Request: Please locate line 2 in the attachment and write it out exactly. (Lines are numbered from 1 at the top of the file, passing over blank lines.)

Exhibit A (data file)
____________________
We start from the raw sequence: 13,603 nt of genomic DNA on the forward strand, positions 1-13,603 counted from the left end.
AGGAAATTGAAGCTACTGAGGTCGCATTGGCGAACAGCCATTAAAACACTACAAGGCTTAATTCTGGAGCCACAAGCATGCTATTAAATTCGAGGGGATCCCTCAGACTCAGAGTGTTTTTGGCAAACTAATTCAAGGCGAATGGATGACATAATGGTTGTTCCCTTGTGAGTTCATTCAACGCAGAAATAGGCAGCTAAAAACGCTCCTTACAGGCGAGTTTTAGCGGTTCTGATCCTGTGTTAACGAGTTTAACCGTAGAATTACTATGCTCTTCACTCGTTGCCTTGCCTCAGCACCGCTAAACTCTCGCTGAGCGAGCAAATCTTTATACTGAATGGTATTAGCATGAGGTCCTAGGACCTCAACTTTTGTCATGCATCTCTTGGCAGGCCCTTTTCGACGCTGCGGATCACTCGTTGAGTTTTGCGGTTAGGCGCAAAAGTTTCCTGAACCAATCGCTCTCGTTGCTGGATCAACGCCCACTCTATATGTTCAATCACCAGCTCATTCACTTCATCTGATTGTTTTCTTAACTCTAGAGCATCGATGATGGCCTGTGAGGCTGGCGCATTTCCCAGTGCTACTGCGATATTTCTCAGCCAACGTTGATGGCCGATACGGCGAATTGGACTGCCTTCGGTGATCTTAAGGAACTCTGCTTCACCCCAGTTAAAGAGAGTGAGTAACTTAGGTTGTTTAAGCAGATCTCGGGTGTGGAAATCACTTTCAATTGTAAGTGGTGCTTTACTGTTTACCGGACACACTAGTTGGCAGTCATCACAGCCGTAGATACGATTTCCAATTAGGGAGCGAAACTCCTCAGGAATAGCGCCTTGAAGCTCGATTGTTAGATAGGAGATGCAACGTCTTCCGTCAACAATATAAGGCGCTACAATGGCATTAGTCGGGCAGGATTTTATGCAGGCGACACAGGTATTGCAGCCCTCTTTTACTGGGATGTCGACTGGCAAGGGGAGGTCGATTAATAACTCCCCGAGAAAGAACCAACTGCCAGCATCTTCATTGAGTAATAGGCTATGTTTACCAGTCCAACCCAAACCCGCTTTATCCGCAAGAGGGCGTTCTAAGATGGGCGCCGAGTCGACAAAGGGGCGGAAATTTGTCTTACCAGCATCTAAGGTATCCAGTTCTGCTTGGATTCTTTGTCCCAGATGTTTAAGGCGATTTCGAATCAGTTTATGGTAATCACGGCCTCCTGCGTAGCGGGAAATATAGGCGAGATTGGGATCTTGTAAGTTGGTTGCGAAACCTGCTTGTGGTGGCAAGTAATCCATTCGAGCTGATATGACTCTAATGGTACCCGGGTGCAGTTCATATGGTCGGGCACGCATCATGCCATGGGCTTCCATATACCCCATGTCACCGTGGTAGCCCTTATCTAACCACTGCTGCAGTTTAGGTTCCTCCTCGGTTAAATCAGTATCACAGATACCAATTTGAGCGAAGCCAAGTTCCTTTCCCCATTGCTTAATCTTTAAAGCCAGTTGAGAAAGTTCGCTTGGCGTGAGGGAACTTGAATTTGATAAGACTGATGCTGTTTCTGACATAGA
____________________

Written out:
AGGAAATTGAAGCTACTGAGGTCGCATTGGCGAACAGCCATTAAAACACTACAAGGCTTAATTCTGGAGCCACAAGCATGCTATTAAATTCGAGGGGATCCCTCAGACTCAGAGTGTTTTTGGCAAACTAATTCAAGGCGAATGGATGACATAATGGTTGTTCCCTTGTGAGTTCATTCAACGCAGAAATAGGCAGCTAAAAACGCTCCTTACAGGCGAGTTTTAGCGGTTCTGATCCTGTGTTAACGAGTTTAACCGTAGAATTACTATGCTCTTCACTCGTTGCCTTGCCTCAGCACCGCTAAACTCTCGCTGAGCGAGCAAATCTTTATACTGAATGGTATTAGCATGAGGTCCTAGGACCTCAACTTTTGTCATGCATCTCTTGGCAGGCCCTTTTCGACGCTGCGGATCACTCGTTGAGTTTTGCGGTTAGGCGCAAAAGTTTCCTGAACCAATCGCTCTCGTTGCTGGATCAACGCCCACTCTATATGTTCAATCACCAGCTCATTCACTTCATCTGATTGTTTTCTTAACTCTAGAGCATCGATGATGGCCTGTGAGGCTGGCGCATTTCCCAGTGCTACTGCGATATTTCTCAGCCAACGTTGATGGCCGATACGGCGAATTGGACTGCCTTCGGTGATCTTAAGGAACTCTGCTTCACCCCAGTTAAAGAGAGTGAGTAACTTAGGTTGTTTAAGCAGATCTCGGGTGTGGAAATCACTTTCAATTGTAAGTGGTGCTTTACTGTTTACCGGACACACTAGTTGGCAGTCATCACAGCCGTAGATACGATTTCCAATTAGGGAGCGAAACTCCTCAGGAATAGCGCCTTGAAGCTCGATTGTTAGATAGGAGATGCAACGTCTTCCGTCAACAATATAAGGCGCTACAATGGCATTAGTCGGGCAGGATTTTATGCAGGCGACACAGGTATTGCAGCCCTCTTTTACTGGGATGTCGACTGGCAAGGGGAGGTCGATTAATAACTCCCCGAGAAAGAACCAACTGCCAGCATCTTCATTGAGTAATAGGCTATGTTTACCAGTCCAACCCAAACCCGCTTTATCCGCAAGAGGGCGTTCTAAGATGGGCGCCGAGTCGACAAAGGGGCGGAAATTTGTCTTACCAGCATCTAAGGTATCCAGTTCTGCTTGGATTCTTTGTCCCAGATGTTTAAGGCGATTTCGAATCAGTTTATGGTAATCACGGCCTCCTGCGTAGCGGGAAATATAGGCGAGATTGGGATCTTGTAAGTTGGTTGCGAAACCTGCTTGTGGTGGCAAGTAATCCATTCGAGCTGATATGACTCTAATGGTACCCGGGTGCAGTTCATATGGTCGGGCACGCATCATGCCATGGGCTTCCATATACCCCATGTCACCGTGGTAGCCCTTATCTAACCACTGCTGCAGTTTAGGTTCCTCCTCGGTTAAATCAGTATCACAGATACCAATTTGAGCGAAGCCAAGTTCCTTTCCCCATTGCTTAATCTTTAAAGCCAGTTGAGAAAGTTCGCTTGGCGTGAGGGAACTTGAATTTGATAAGACTGATGCTGTTTCTGACATAGA